Cape Henry. Virginia Historical Society
On 15 February 1928 a bill to create the Cape Henry Memorial Commission
was read a second and third time by the Senate. The bill states "That the governor is hereby authorized to appoint a
commission of twelve . . . the said commission is authorized to take all proper steps, either directly or in conjunction
with other agencies, societies, organizations and individuals, towards commemorating the fact that the first landing
of the colonists in sixteen hundred and seven was at Cape Henry."
On April 26, 1607, after a voyage from London that lasted eighteen difficult weeks, 104 men and boys aboard
the Susan Constant, Discovery, and Godspeed came safely ashore three miles north of what is today Virginia Beach.
Known as the first Jamestown settlers, these men sailed under the command of Captain Christopher Newport.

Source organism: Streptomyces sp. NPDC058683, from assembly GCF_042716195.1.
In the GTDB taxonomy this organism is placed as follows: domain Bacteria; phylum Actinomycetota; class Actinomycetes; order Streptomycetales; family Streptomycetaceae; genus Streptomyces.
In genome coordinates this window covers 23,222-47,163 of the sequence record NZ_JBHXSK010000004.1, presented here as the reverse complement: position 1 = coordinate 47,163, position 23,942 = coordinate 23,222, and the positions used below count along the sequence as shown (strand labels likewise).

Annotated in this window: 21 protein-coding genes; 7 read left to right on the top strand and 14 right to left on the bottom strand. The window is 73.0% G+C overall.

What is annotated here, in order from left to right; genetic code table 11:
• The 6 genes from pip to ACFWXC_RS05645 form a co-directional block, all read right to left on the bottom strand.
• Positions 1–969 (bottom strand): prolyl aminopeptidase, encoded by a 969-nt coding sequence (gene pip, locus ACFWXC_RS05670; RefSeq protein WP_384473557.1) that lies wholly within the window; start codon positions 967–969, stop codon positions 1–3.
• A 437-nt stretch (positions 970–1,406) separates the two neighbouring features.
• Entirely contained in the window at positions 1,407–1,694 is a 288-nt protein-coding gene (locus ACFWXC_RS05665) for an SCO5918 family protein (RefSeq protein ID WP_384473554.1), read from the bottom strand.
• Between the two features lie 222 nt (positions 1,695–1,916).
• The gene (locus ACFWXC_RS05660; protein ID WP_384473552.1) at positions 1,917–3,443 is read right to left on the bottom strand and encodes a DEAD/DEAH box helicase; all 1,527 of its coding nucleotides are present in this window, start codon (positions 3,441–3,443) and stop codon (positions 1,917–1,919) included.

On April 29th the colonists, "set up a Crosse at Chesupioc Bay and named that place Cape Henry," for Henry,
Prince of Wales. The men also named the river in which they anchored their ships in honor of the prince's father,
After exploring the area, Captain Newport and his men sailed up the river for the first time and encountered
Virginia Indians. One colonist, George Percy, along with other settlers, traveled ahead of the main group, reporting
back on May 12th that a prime location for settlement existed farther up the river, at a place later known as
"Archer's Point." Ignoring his suggestion, Newport chose an area with deeper waters for anchoring the ships
and that allowed for a better defensive position. They called it James Fort, or Jamestown. On 13 May 1607,
settlement of Jamestown, the first permanent English colony in the New World, began.
Part of the Colonial National Historical Park, and located on Fort Story Military Reservation in Virginia
Beach, the Cape Henry Memorial includes a granite memorial cross, commemorating the bravery and
adventurous spirit of those first settlers who landed there.
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